When we move from a BSL 1 to a BSL 2 lab we start putting more safety measures in place such as an autoclave and we start providing more training to the employees. And as we escalate to level 3 we add in more PPE and more security and then finally the highest level BSL 4, which we do not do BSL 4 work at this institution but it would have the highest level of security and safety precaution. Is there special ventilation with the area itself as well as some of the levels not at biosafety level 1 & 2 but when we get into biosafety level 3 here at our organization. Now we do have air flow systems in place that create positive pressure within the laboratories and what that does is it prevents any materials that could be in the air from escaping the lab and that is one characteristic that we can see in the materials that are worked with it biosafety levels 3 & 4 is that they have the potential to be airborne. Okay and so you want to protect the entire space. Exactly and all of that air that is exhausted out of the room. Is it our organization at least passed through HEPA filter before exhausting.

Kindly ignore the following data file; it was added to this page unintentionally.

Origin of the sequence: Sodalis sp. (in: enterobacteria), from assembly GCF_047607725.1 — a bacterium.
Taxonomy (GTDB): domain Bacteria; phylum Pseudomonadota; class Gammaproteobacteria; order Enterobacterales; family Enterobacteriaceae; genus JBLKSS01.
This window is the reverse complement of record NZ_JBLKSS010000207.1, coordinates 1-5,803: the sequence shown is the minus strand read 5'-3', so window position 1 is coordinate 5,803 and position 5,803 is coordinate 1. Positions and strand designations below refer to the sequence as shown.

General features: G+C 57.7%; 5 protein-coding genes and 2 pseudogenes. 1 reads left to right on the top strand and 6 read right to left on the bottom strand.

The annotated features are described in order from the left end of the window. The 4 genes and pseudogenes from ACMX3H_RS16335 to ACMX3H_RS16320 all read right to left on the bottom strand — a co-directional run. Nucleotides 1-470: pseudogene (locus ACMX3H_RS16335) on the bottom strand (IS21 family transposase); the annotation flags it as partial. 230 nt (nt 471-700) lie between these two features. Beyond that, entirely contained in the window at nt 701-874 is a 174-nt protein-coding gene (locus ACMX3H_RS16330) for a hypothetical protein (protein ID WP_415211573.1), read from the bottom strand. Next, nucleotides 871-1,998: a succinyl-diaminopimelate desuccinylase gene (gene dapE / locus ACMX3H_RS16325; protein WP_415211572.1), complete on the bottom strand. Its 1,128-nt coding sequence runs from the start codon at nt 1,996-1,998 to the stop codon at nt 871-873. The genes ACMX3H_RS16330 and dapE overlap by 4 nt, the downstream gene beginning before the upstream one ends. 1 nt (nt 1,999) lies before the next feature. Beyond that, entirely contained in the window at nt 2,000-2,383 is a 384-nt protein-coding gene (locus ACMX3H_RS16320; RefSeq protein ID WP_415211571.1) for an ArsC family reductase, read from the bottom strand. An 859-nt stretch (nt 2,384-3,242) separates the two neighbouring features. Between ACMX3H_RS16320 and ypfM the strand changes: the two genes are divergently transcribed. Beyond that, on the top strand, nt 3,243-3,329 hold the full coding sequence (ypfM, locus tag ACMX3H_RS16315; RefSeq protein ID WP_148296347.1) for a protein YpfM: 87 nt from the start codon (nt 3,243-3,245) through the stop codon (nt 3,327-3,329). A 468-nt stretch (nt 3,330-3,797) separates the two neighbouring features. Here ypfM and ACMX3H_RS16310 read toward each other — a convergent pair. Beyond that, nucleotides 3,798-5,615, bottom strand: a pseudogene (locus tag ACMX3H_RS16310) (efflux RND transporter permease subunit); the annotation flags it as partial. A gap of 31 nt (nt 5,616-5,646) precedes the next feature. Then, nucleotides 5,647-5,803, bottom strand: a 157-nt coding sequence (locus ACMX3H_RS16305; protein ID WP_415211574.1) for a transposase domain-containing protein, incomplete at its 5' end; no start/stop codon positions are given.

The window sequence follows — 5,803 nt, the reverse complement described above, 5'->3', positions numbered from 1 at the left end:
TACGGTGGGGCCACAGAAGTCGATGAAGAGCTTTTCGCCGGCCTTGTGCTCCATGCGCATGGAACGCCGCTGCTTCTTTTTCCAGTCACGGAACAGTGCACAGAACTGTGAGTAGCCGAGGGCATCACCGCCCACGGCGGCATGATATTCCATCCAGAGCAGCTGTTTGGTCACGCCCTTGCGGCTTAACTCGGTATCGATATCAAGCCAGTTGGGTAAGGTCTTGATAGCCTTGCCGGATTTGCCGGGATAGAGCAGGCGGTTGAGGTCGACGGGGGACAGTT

So Rachel what are some do's and don'ts that you'd want to make sure people aren't doing or are doing in these different levels? Sure and a lot of that would be personal practices including PPE so it starts from a very basic level which would just be establishing good habits of washing your hands and cleaning up spills. And then at the higher level we would asked people to wear additional PPE for example our BSL 3 labs we have we have our personnel wear two pairs of gloves, we have our personnel wear respiratory protection devices, wear fluid impervious gowns and these all just become a part of your work routine when you work at different levels.

Good Rachel thank you so much for sharing this valuable information, your expertise in this area. So if you have labs in your workplace maybe you could start by asking when was the last time we did our risk assessment or how did we do our risk assessment to ensure that you have the right level for the type of work activity that you're doing in your work environment.

I hope you gained a safety skill today. If you know someone who needs this go ahead and pass it on.

Safety is everyone's business.